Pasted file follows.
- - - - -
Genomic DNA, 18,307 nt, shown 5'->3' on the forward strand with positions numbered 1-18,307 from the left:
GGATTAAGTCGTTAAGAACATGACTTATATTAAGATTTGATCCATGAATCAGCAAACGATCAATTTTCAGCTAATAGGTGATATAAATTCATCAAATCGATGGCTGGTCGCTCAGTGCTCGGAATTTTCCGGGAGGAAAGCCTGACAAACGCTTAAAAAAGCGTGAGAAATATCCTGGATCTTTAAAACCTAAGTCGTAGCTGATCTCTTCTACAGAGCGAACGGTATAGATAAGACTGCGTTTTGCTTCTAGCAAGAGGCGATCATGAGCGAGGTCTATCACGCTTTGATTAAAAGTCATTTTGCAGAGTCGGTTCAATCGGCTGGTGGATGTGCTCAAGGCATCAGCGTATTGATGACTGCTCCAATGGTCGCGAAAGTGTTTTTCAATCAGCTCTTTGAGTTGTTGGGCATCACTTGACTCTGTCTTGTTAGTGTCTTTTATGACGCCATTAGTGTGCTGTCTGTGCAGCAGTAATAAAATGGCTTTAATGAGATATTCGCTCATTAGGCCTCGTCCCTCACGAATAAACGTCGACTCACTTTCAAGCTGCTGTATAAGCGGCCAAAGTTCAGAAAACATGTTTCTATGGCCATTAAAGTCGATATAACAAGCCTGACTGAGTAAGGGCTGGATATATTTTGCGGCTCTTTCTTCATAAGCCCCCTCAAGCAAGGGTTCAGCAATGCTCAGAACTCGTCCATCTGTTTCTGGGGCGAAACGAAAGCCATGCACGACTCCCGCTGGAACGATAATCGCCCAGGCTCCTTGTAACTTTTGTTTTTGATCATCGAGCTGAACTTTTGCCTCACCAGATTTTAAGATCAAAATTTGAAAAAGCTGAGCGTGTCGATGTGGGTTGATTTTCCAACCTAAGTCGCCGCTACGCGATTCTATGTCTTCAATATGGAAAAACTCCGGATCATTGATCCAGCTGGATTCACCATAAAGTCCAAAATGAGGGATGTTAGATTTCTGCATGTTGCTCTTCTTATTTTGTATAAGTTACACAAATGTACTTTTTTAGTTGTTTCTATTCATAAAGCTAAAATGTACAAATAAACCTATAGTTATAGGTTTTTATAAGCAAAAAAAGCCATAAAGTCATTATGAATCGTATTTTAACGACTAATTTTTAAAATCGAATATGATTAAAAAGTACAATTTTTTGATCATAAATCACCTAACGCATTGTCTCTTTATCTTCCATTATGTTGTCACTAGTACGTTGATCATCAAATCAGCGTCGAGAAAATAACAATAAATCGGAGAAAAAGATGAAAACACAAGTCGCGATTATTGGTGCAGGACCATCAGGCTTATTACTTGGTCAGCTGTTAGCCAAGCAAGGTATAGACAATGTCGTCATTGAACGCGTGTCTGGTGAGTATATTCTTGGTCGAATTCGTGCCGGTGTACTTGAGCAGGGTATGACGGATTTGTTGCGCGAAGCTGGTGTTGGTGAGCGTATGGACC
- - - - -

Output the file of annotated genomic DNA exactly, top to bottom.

Genomic DNA, 18,307 nt, shown 5'->3' on the forward strand with positions numbered 1-18,307 from the left:
GGATTAAGTCGTTAAGAACATGACTTATATTAAGATTTGATCCATGAATCAGCAAACGATCAATTTTCAGCTAATAGGTGATATAAATTCATCAAATCGATGGCTGGTCGCTCAGTGCTCGGAATTTTCCGGGAGGAAAGCCTGACAAACGCTTAAAAAAGCGTGAGAAATATCCTGGATCTTTAAAACCTAAGTCGTAGCTGATCTCTTCTACAGAGCGAACGGTATAGATAAGACTGCGTTTTGCTTCTAGCAAGAGGCGATCATGAGCGAGGTCTATCACGCTTTGATTAAAAGTCATTTTGCAGAGTCGGTTCAATCGGCTGGTGGATGTGCTCAAGGCATCAGCGTATTGATGACTGCTCCAATGGTCGCGAAAGTGTTTTTCAATCAGCTCTTTGAGTTGTTGGGCATCACTTGACTCTGTCTTGTTAGTGTCTTTTATGACGCCATTAGTGTGCTGTCTGTGCAGCAGTAATAAAATGGCTTTAATGAGATATTCGCTCATTAGGCCTCGTCCCTCACGAATAAACGTCGACTCACTTTCAAGCTGCTGTATAAGCGGCCAAAGTTCAGAAAACATGTTTCTATGGCCATTAAAGTCGATATAACAAGCCTGACTGAGTAAGGGCTGGATATATTTTGCGGCTCTTTCTTCATAAGCCCCCTCAAGCAAGGGTTCAGCAATGCTCAGAACTCGTCCATCTGTTTCTGGGGCGAAACGAAAGCCATGCACGACTCCCGCTGGAACGATAATCGCCCAGGCTCCTTGTAACTTTTGTTTTTGATCATCGAGCTGAACTTTTGCCTCACCAGATTTTAAGATCAAAATTTGAAAAAGCTGAGCGTGTCGATGTGGGTTGATTTTCCAACCTAAGTCGCCGCTACGCGATTCTATGTCTTCAATATGGAAAAACTCCGGATCATTGATCCAGCTGGATTCACCATAAAGTCCAAAATGAGGGATGTTAGATTTCTGCATGTTGCTCTTCTTATTTTGTATAAGTTACACAAATGTACTTTTTTAGTTGTTTCTATTCATAAAGCTAAAATGTACAAATAAACCTATAGTTATAGGTTTTTATAAGCAAAAAAAGCCATAAAGTCATTATGAATCGTATTTTAACGACTAATTTTTAAAATCGAATATGATTAAAAAGTACAATTTTTTGATCATAAATCACCTAACGCATTGTCTCTTTATCTTCCATTATGTTGTCACTAGTACGTTGATCATCAAATCAGCGTCGAGAAAATAACAATAAATCGGAGAAAAAGATGAAAACACAAGTCGCGATTATTGGTGCAGGACCATCAGGCTTATTACTTGGTCAGCTGTTAGCCAAGCAAGGTATAGACAATGTCGTCATTGAACGCGTGTCTGGTGAGTATATTCTTGGTCGAATTCGTGCCGGTGTACTTGAGCAGGGTATGACGGATTTGTTGCGCGAAGCTGGTGTTGGTGAGCGTATGGACC